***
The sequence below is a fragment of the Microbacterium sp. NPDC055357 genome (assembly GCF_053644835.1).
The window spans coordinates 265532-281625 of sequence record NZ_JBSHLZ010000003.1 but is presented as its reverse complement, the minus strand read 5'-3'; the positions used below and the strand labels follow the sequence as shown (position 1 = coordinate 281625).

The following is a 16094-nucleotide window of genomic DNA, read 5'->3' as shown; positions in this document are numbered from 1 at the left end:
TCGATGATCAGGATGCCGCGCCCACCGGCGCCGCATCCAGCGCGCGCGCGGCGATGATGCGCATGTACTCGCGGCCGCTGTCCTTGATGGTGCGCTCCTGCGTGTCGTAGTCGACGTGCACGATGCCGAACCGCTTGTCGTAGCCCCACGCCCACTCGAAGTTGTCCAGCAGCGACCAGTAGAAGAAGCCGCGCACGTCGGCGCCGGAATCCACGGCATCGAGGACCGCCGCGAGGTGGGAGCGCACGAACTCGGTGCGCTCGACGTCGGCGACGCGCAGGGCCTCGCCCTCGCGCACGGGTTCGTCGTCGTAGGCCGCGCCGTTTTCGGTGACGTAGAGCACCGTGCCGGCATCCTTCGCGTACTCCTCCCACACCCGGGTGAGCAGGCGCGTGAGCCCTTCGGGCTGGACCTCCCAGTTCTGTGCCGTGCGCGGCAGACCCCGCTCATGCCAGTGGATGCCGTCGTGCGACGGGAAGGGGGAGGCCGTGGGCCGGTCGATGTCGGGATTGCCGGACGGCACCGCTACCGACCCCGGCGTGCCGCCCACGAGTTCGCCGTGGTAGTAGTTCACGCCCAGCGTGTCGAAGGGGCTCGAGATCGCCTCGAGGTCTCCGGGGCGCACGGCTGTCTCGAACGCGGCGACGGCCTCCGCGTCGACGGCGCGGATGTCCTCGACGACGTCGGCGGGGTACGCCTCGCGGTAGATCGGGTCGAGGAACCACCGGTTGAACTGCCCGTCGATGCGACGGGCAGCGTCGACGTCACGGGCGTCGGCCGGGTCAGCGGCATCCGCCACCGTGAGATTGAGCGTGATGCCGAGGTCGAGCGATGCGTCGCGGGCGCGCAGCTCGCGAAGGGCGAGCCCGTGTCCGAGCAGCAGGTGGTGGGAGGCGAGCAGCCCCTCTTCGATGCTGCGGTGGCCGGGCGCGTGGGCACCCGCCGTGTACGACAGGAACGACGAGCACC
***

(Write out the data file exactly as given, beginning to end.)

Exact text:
The sequence below is a fragment of the Microbacterium sp. NPDC055357 genome (assembly GCF_053644835.1).
The window spans coordinates 265532-281625 of sequence record NZ_JBSHLZ010000003.1 but is presented as its reverse complement, the minus strand read 5'-3'; the positions used below and the strand labels follow the sequence as shown (position 1 = coordinate 281625).

The following is a 16094-nucleotide window of genomic DNA, read 5'->3' as shown; positions in this document are numbered from 1 at the left end:
TCGATGATCAGGATGCCGCGCCCACCGGCGCCGCATCCAGCGCGCGCGCGGCGATGATGCGCATGTACTCGCGGCCGCTGTCCTTGATGGTGCGCTCCTGCGTGTCGTAGTCGACGTGCACGATGCCGAACCGCTTGTCGTAGCCCCACGCCCACTCGAAGTTGTCCAGCAGCGACCAGTAGAAGAAGCCGCGCACGTCGGCGCCGGAATCCACGGCATCGAGGACCGCCGCGAGGTGGGAGCGCACGAACTCGGTGCGCTCGACGTCGGCGACGCGCAGGGCCTCGCCCTCGCGCACGGGTTCGTCGTCGTAGGCCGCGCCGTTTTCGGTGACGTAGAGCACCGTGCCGGCATCCTTCGCGTACTCCTCCCACACCCGGGTGAGCAGGCGCGTGAGCCCTTCGGGCTGGACCTCCCAGTTCTGTGCCGTGCGCGGCAGACCCCGCTCATGCCAGTGGATGCCGTCGTGCGACGGGAAGGGGGAGGCCGTGGGCCGGTCGATGTCGGGATTGCCGGACGGCACCGCTACCGACCCCGGCGTGCCGCCCACGAGTTCGCCGTGGTAGTAGTTCACGCCCAGCGTGTCGAAGGGGCTCGAGATCGCCTCGAGGTCTCCGGGGCGCACGGCTGTCTCGAACGCGGCGACGGCCTCCGCGTCGACGGCGCGGATGTCCTCGACGACGTCGGCGGGGTACGCCTCGCGGTAGATCGGGTCGAGGAACCACCGGTTGAACTGCCCGTCGATGCGACGGGCAGCGTCGACGTCACGGGCGTCGGCCGGGTCAGCGGCATCCGCCACCGTGAGATTGAGCGTGATGCCGAGGTCGAGCGATGCGTCGCGGGCGCGCAGCTCGCGAAGGGCGAGCCCGTGTCCGAGCAGCAGGTGGTGGGAGGCGAGCAGCCCCTCTTCGATGCTGCGGTGGCCGGGCGCGTGGGCACCCGCCGTGTACGACAGGAACGACGAGCACC